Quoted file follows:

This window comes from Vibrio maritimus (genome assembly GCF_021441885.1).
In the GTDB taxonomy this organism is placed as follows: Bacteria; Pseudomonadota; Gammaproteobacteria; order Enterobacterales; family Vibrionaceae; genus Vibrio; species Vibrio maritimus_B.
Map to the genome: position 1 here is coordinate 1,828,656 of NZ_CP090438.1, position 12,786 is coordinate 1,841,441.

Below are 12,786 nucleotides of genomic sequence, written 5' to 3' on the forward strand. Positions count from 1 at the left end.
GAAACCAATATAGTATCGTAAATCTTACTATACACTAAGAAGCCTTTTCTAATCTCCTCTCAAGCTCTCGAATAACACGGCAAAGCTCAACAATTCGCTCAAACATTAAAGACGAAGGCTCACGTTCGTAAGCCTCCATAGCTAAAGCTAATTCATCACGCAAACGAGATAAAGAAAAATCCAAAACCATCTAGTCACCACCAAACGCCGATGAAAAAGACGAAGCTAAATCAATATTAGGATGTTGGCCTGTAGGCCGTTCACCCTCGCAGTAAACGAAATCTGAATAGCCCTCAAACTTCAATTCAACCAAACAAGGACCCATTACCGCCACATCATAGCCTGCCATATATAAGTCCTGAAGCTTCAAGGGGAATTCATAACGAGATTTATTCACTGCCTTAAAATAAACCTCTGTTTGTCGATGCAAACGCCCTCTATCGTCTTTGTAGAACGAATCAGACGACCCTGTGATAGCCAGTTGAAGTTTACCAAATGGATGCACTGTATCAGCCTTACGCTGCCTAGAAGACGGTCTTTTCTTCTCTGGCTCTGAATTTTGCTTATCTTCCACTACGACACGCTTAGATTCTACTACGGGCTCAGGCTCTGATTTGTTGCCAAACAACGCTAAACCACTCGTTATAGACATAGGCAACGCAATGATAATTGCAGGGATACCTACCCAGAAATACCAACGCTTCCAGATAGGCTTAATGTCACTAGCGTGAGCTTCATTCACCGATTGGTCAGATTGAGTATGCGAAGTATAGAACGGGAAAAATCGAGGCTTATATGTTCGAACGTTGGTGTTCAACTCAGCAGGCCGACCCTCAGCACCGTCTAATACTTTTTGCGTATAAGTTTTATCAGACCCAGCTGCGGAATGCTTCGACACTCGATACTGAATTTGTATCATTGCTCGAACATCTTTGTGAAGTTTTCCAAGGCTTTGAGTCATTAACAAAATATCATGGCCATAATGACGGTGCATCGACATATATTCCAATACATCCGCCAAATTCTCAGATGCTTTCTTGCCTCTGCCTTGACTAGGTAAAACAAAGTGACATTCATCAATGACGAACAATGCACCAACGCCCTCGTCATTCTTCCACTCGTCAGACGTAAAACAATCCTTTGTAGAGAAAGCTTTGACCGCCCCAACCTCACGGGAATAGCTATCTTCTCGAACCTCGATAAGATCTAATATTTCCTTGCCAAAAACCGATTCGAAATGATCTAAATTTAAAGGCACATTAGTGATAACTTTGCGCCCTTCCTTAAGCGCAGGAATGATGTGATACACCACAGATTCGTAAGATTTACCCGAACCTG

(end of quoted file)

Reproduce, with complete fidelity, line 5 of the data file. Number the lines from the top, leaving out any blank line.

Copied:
GAAACCAATATAGTATCGTAAATCTTACTATACACTAAGAAGCCTTTTCTAATCTCCTCTCAAGCTCTCGAATAACACGGCAAAGCTCAACAATTCGCTCAAACATTAAAGACGAAGGCTCACGTTCGTAAGCCTCCATAGCTAAAGCTAATTCATCACGCAAACGAGATAAAGAAAAATCCAAAACCATCTAGTCACCACCAAACGCCGATGAAAAAGACGAAGCTAAATCAATATTAGGATGTTGGCCTGTAGGCCGTTCACCCTCGCAGTAAACGAAATCTGAATAGCCCTCAAACTTCAATTCAACCAAACAAGGACCCATTACCGCCACATCATAGCCTGCCATATATAAGTCCTGAAGCTTCAAGGGGAATTCATAACGAGATTTATTCACTGCCTTAAAATAAACCTCTGTTTGTCGATGCAAACGCCCTCTATCGTCTTTGTAGAACGAATCAGACGACCCTGTGATAGCCAGTTGAAGTTTACCAAATGGATGCACTGTATCAGCCTTACGCTGCCTAGAAGACGGTCTTTTCTTCTCTGGCTCTGAATTTTGCTTATCTTCCACTACGACACGCTTAGATTCTACTACGGGCTCAGGCTCTGATTTGTTGCCAAACAACGCTAAACCACTCGTTATAGACATAGGCAACGCAATGATAATTGCAGGGATACCTACCCAGAAATACCAACGCTTCCAGATAGGCTTAATGTCACTAGCGTGAGCTTCATTCACCGATTGGTCAGATTGAGTATGCGAAGTATAGAACGGGAAAAATCGAGGCTTATATGTTCGAACGTTGGTGTTCAACTCAGCAGGCCGACCCTCAGCACCGTCTAATACTTTTTGCGTATAAGTTTTATCAGACCCAGCTGCGGAATGCTTCGACACTCGATACTGAATTTGTATCATTGCTCGAACATCTTTGTGAAGTTTTCCAAGGCTTTGAGTCATTAACAAAATATCATGGCCATAATGACGGTGCATCGACATATATTCCAATACATCCGCCAAATTCTCAGATGCTTTCTTGCCTCTGCCTTGACTAGGTAAAACAAAGTGACATTCATCAATGACGAACAATGCACCAACGCCCTCGTCATTCTTCCACTCGTCAGACGTAAAACAATCCTTTGTAGAGAAAGCTTTGACCGCCCCAACCTCACGGGAATAGCTATCTTCTCGAACCTCGATAAGATCTAATATTTCCTTGCCAAAAACCGATTCGAAATGATCTAAATTTAAAGGCACATTAGTGATAACTTTGCGCCCTTCCTTAAGCGCAGGAATGATGTGATACACCACAGATTCGTAAGATTTACCCGAACCTG